I’ve started trying to have daily dance parties together. I play music and dance around with him. Specifically, I play jazz music so he can see what it’s like to dance to this music. I also keep asking Alex to dance with me (and sometimes he does!) so Ezra can see partner dancing. Swing dancing has been such a huge part of our experience together and our identities for over a decade and it feels unacceptable for Ezra to not know about this part of our lives. And if I want him to be able to experience it and enjoy it then I need to introduce it to him consistently.
Another thing that was weighing heavily on my mind was Ezra going through such a significant portion of his life with no other children to interact with. A time when he should be developing his ability to play with other kids, he only has me to play with and I was feeling really burned out, inadequate, and resentful (and guilty).
So I reached out to one of my friends with a two year old that I used to see a few times a week in the before times. We’d kept in contact and both decided that we wanted to take the risk of letting our kids play together. We had both been living in a way that was careful and isolated and so we brought our kids to a park that we used to frequent before lock down and immediately I realized how much of a necessity it was to do this.
I was scared that Ezra would be stunted in his ability to play with other kids but as soon as we showed up the two boys took off running down the trail together.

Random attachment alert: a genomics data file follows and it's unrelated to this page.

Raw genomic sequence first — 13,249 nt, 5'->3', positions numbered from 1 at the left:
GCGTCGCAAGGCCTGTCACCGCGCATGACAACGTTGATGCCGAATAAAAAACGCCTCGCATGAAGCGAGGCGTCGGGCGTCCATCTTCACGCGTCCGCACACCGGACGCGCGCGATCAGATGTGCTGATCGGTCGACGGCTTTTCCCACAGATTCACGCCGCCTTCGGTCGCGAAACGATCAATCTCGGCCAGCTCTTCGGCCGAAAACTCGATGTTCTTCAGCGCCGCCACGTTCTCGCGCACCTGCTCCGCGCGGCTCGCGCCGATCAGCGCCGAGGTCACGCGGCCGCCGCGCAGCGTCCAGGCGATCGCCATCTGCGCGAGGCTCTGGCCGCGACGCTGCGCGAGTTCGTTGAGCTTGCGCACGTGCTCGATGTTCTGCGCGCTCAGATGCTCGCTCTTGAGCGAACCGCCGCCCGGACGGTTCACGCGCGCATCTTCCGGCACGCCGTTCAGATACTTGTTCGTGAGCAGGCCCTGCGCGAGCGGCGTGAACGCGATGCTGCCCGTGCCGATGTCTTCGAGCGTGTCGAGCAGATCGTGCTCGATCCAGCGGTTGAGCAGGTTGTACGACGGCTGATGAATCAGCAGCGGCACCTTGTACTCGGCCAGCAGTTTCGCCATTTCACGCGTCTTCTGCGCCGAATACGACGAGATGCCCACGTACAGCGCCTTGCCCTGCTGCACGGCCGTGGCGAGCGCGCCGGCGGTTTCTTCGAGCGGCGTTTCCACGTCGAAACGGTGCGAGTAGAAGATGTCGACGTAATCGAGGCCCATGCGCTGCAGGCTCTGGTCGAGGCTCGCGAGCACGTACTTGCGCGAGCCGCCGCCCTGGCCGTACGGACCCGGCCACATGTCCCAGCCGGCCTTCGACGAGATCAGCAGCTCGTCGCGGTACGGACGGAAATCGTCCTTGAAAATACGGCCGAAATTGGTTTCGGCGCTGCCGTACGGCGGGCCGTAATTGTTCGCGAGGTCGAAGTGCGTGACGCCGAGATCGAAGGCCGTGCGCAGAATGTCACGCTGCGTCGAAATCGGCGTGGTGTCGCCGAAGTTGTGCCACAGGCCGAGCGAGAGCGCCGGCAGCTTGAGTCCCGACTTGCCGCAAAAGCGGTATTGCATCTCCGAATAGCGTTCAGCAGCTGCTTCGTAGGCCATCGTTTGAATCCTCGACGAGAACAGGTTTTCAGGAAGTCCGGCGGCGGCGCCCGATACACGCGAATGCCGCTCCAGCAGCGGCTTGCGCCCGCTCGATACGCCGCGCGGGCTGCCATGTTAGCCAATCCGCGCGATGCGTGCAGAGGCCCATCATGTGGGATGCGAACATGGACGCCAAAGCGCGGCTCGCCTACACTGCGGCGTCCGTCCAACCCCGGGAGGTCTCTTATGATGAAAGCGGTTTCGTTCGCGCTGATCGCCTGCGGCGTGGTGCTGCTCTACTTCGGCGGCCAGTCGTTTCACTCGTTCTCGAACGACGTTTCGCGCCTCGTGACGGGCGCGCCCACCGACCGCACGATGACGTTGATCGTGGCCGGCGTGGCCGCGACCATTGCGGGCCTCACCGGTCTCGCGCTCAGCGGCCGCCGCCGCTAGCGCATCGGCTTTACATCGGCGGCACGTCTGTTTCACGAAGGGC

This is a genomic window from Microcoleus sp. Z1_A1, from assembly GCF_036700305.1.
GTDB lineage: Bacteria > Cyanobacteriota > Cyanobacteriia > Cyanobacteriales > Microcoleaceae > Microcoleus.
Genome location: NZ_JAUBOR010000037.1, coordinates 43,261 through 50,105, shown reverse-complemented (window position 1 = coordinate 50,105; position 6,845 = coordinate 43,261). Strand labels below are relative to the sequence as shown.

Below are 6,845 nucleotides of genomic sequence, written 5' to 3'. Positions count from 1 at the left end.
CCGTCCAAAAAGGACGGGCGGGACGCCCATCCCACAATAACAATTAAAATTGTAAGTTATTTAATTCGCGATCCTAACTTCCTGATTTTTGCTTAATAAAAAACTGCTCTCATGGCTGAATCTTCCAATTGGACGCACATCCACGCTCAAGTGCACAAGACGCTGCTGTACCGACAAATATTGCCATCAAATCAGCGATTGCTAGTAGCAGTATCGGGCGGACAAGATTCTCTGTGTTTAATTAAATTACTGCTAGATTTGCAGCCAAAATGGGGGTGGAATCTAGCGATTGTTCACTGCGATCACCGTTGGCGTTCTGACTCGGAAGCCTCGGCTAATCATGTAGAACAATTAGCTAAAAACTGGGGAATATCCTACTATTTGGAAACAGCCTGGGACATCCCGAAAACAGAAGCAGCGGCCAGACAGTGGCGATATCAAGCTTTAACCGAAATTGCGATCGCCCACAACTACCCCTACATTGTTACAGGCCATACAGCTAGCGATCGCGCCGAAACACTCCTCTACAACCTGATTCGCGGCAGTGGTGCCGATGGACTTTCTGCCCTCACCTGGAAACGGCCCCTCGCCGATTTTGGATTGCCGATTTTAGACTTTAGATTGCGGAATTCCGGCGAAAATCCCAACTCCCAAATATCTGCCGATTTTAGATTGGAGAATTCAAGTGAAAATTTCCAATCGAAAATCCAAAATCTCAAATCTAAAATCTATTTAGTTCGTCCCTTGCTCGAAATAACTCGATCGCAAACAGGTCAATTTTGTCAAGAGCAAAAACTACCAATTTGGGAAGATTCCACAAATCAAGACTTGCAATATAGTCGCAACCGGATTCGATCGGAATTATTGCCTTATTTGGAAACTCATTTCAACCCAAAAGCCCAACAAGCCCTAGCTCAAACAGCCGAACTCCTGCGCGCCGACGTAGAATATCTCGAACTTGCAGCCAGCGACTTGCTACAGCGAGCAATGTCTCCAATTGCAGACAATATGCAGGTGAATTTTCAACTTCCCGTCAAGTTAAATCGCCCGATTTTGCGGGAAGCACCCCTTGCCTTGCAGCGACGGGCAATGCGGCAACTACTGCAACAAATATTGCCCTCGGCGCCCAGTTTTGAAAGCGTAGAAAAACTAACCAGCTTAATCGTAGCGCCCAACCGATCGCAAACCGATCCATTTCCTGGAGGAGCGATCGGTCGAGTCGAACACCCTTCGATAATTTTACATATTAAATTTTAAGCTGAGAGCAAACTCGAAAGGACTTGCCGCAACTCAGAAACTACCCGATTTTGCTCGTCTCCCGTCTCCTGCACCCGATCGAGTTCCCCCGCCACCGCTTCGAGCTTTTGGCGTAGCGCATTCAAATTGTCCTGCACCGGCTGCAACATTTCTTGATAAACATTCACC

In the before times, Ezra was always the kid who stayed at the back of the hiking group when we used to do Free Forest School. He’d be way behind everyone else because he was inspecting everything and so we’d fall really far behind the group but here he was running gleefully with his friend. He immediately started learning swimming techniques from this other child who had taken swim lessons before lock down (and is also about four months older).
It’s also been incredibly good for my mental health to have another person to talk to and interact, learn, and grow with outside of my family.
I can’t say that things are 100% better regarding my mental health while moving through this seemingly unending global crisis. I’m feeling more hopeful. I also feel like I’m able to better acknowledge and leverage the good moments to help pull me out of the depression and anxiety spirals I was finding myself stuck in.